Big Dawgs on the Big Stage
Jason Sleik
jslei157@uwsp.edu

The Big Dawg Fishing Bass Club stormed their way through the summer collegiate bass fishing circuits reaching a level of cumulative height never attained by the club.

UWSP anglers parlayed their efforts into a 13th place finish in the Association of Collegiate Anglers School of the Year Standings. Three separate UWSP angling duos qualified for National Championships along the way.

Club President, Jason Hawksford, spearheads UWSP’s charge, facilitating and organizing the club’s tournaments and agendas with his fellow officers and dedicated club members.

“The ceiling of this club is just huge,” Hawksford said. “We take collegiate bass fishing seriously and would love to show our dominance around the country as the bestcollege bass fishing team in the nation.”

In order to attain this, fishing as many ACA recognized tournaments as possible is something at the top of the club’s agenda and something that was prioritized over the spring and summer circuit seasons.

Fort Madison, Iowa and the Mississippi River were selected to host the Midwest Regional qualifier for the Carhartt Bassmaster College Series National Championship.

With a reachable location and an uncapped number of entrants, UWSP Big Dawg Fishing sent seven teams to the event while offering club funded travel to maximize possible participation.

This prioritization proved to be an infallible decision when UWSP boats placed 3rd and 4th and qualified two teams to the National Championship in August.

Reigning club champions, Cody Hahner and Stephen Maliborski, continued their club season dominance and overcame tremendous in-tournament obstacles on their way to a 4th place finish out of 52 entries in the event.

The team of Nick Carter and Leo Dedering did one better, finishing 3rd and easily catching the biggest bass of the tournament.

The weather in Fort Madison was treacherous, to put it mildly.

“The river looked like chocolate milk out there. When I arrived in Fort Madison, I quickly noticed houses in the water. The water level was approximately 6-8 feet higher than the average,” Maliborski said.

“The weather was insane! River conditions were scary at best, the fishing was next to impossible, and we were very lucky we got to fish,” Carter said.

The weather was such a factor that it forced a change of venue from the Mississippi River to
Lake Sugema, 45 minutes away from Fort Madison.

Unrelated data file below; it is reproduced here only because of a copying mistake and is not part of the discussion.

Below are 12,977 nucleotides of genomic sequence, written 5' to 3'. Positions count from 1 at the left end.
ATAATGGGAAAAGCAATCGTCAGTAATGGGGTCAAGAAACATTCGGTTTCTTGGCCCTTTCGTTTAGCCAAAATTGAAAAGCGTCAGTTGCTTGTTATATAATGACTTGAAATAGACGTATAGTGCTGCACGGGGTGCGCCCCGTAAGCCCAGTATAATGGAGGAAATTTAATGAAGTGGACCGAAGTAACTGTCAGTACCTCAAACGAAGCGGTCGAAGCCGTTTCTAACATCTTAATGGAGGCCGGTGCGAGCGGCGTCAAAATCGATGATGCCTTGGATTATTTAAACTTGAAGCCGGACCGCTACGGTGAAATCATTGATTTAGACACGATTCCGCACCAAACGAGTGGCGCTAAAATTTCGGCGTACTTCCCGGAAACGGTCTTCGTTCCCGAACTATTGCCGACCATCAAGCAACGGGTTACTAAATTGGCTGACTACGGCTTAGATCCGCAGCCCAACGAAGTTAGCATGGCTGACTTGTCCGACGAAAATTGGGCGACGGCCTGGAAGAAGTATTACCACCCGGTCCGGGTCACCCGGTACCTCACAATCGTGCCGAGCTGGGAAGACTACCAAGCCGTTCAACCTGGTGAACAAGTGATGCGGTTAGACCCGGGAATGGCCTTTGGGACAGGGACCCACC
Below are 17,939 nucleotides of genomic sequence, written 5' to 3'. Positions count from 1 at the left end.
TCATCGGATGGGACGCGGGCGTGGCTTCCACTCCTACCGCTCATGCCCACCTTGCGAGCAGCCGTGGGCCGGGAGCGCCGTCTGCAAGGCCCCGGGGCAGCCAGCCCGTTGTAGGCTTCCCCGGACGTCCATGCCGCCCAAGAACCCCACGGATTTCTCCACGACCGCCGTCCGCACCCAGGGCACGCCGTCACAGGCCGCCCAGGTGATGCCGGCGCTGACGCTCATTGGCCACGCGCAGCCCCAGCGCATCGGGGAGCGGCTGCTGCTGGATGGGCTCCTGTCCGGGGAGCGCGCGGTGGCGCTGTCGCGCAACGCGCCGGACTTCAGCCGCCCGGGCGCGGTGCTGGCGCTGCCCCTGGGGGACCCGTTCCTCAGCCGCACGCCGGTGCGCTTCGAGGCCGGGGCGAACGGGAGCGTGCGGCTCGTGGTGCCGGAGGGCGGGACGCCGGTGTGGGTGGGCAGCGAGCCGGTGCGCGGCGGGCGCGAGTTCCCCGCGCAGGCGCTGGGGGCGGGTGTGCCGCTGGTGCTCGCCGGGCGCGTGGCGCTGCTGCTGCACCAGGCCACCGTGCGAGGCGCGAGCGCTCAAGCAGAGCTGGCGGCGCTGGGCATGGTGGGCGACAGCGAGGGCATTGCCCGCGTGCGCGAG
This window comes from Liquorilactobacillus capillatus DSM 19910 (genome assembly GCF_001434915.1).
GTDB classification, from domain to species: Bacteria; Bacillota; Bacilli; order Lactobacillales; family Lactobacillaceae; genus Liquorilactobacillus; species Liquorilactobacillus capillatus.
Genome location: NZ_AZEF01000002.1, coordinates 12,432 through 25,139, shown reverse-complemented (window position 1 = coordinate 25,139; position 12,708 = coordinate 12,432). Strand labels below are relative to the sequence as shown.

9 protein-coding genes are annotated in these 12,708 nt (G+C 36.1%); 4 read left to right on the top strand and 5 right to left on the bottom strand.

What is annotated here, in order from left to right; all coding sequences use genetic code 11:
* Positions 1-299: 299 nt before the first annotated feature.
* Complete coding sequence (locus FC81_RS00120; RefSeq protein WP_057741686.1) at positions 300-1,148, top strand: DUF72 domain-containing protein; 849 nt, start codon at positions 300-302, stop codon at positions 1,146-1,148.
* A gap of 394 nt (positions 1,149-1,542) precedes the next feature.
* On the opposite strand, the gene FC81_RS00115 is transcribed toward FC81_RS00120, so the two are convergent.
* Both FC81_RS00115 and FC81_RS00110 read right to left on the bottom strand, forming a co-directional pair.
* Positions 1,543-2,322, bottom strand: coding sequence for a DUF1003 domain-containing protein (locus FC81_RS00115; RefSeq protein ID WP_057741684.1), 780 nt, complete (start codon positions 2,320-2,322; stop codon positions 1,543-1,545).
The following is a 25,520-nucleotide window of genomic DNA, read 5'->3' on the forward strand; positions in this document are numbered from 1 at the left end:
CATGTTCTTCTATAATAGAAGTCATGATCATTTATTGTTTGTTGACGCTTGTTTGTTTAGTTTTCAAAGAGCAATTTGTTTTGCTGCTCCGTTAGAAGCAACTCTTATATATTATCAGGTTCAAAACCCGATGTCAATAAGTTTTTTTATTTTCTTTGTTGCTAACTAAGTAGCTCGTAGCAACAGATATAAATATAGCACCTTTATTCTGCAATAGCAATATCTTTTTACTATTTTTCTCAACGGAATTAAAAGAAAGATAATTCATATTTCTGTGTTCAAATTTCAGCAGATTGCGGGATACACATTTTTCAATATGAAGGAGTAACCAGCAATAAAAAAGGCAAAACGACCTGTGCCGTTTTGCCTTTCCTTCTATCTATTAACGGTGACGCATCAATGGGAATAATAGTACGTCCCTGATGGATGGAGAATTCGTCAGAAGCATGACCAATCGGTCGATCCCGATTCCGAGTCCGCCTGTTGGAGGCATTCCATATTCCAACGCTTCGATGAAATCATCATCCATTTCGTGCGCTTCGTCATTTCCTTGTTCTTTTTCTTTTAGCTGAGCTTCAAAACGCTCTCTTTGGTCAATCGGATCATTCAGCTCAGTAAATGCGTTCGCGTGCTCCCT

On top of that, Sugema posed a challenge in that it is a lake with a slot limit, meaning only bass in between 10-12 inches and over 18 inches can be counted for tournament purposes.

This changed the strategy of the teams in terms of the knowledge that just one or two trophy bass may determine the outcome of the tournament and the difference between qualifying for Nationals and going home.

“In order to catch these bigger fish, we needed to focus and note how each big fish ate, where they were located, and how we were presenting our baits to the fish,” Hahner said.

Dedering was able to execute this philosophy to perfection when he hauled in a 6-pound, 7-ounce bass that stole the show and catapulted his team to the National Championship.

“Catching a fish like that is a special experience no matter what,” Dedering said. “It is the biggest bass I have ever caught and to have landed it during a crucial tournament was absolutely amazing.”

With these successes, both teams were able to fish the Carhartt Bassmaster College Series National Championship at Chatuge Reservoir in Georgia in early August. Although their success from Sugema was not duplicated, both teams were honored to have just participated in such a prestigious event.

“Qualifying for an event like this was amazing. It’s been a goal of mine since I first started fishing tournaments five years ago, my freshman year at UWSP,” Carter said.

“For me, fishing the National Championship was one of the best experiences I’ve been able to encounter in my fishing career,” Hahner said.

Dedering echoed these thoughts. “Fishing at the Collegiate National Championship was an experience that I will never forget. It was the biggest tournament I have ever been a part of and it was on a body of water like none I have ever seen before.”

Maliborski took it one step further, pointing only toward the future.

“The end result always matters to me. I lost at Chatuge, but I now have gained the information necessary to win the next time. So the end result is a win for me, as long as I learn from my mistakes and continue progressing.”​